The government is set to retain trade-parity pricing for calculating the under-recovery of oil marketing companies (OMCs) on the sale of domestic cooking gas even as it shifts to export-parity pricing for diesel and kerosene.
The finance ministry is of the view that the under-recovery on the sale of diesel and kerosene be calculated on export-parity but in case of LPG, trade-parity pricing will continue to be used, an official said, requesting anonymity.
Trade-parity price is the weighted average of import-parity and export-parity in the ratio of 80:20. The finance ministry has calculated the oil subsidy for FY14 on the basis of under-recoveries through 100% export-parity pricing of petroleum products. According to sources, in comparison to the existing trade-parity pricing, the export-parity model will help the government save R10,000-12,000 crore for the full year on diesel subsidy alone.
Export-parity-pricing mechanism is being implemented from 2013-14 as part of the larger exercise to make petroleum pricing more transparent and reduce the under-recovery claims of OMCs.
The annual cap on supply of subsidised domestic LPG refills has been raised to nine from six, and OMCs have been given freedom to raise diesel price from time to time.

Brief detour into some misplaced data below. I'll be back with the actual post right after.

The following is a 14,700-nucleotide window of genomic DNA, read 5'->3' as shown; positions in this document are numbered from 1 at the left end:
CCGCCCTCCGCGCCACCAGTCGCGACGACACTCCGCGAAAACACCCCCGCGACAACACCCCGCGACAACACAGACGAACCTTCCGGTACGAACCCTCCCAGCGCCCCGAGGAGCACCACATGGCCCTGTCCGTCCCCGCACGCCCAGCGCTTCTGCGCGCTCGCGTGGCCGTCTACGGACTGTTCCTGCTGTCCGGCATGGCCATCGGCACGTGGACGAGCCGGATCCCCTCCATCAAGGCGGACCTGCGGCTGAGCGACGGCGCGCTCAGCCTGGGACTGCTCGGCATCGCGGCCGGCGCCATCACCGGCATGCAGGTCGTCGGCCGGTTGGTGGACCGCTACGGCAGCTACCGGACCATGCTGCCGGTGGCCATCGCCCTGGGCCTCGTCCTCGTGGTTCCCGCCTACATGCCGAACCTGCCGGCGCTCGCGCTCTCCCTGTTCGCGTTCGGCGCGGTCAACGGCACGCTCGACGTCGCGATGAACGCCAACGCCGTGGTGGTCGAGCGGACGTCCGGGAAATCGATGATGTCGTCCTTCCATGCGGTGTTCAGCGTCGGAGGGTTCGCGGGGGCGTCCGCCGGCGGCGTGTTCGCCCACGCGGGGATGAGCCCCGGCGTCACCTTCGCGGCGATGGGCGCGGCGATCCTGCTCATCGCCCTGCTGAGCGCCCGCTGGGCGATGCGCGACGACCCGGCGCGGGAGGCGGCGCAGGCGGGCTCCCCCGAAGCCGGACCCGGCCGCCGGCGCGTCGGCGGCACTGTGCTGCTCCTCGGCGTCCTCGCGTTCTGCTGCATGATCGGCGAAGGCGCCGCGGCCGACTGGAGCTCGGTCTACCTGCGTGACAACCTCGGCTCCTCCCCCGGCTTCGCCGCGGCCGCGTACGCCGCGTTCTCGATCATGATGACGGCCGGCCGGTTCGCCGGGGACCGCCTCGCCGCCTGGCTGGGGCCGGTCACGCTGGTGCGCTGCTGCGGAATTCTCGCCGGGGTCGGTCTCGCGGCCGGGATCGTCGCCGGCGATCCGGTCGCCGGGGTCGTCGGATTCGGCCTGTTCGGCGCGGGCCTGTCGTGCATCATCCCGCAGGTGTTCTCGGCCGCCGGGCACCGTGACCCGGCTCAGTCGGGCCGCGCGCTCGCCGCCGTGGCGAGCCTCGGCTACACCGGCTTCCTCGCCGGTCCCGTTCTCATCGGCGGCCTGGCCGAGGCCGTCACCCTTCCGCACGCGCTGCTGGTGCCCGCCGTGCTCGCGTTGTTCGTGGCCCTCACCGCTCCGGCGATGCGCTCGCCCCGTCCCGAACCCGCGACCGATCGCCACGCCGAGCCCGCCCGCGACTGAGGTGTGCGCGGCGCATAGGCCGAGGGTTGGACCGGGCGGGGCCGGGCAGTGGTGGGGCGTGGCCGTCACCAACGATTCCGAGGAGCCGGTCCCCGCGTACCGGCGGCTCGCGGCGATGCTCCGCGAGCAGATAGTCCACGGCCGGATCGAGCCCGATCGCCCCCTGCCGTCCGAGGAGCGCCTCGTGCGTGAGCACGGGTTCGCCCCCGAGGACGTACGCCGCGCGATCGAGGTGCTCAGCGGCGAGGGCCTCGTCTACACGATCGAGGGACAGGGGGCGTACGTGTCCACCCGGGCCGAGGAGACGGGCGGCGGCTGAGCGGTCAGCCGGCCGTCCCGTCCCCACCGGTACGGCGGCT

The finance ministry has estimated oil subsidy for next fiscal at R65,000 crore against the R96,880 crore (revised estimate) for the current fiscal. Sources, however, added that the Budget estimate for FY14 also factors in the possibility that the government might not be able to let OMCs hike diesel prices every month by 45-50 paise as envisaged.
Diesel is the biggest element in oil subsidy accounting for 60% of the total subsidy bill. Under the 100% export-parity pricing, the refinery-gate price of petrol, diesel, cooking gas and kerosene due to OMCs will be arrived at as an average of export (FOB) prices of these product in select markets.
The difference between the price realised by OMCs they sell below cost in the subsidy regime and the export price determined will be the under-recoveries, compensated through subsidy.
While the export and import prices dont vary too much, the import-parity price (landed cost) which includes tariffs, duties akin to domestic products and transportation charges works out to be higher than the export-parity price, which is exclusive of import tariff (basic customs duty) and transportation (port and shipping) charges. So a shift to 100% export-parity pricing would mean a reduction in under-recoveries.
OMCs are also suffering under-recovery on sale of diesel by Rs8.19/litre, kerosene by Rs33.43/litre and domestic cooking gas by Rs439/cylinder. The projected under-recovery is around Rs1,63,000 crores during the end current fiscal.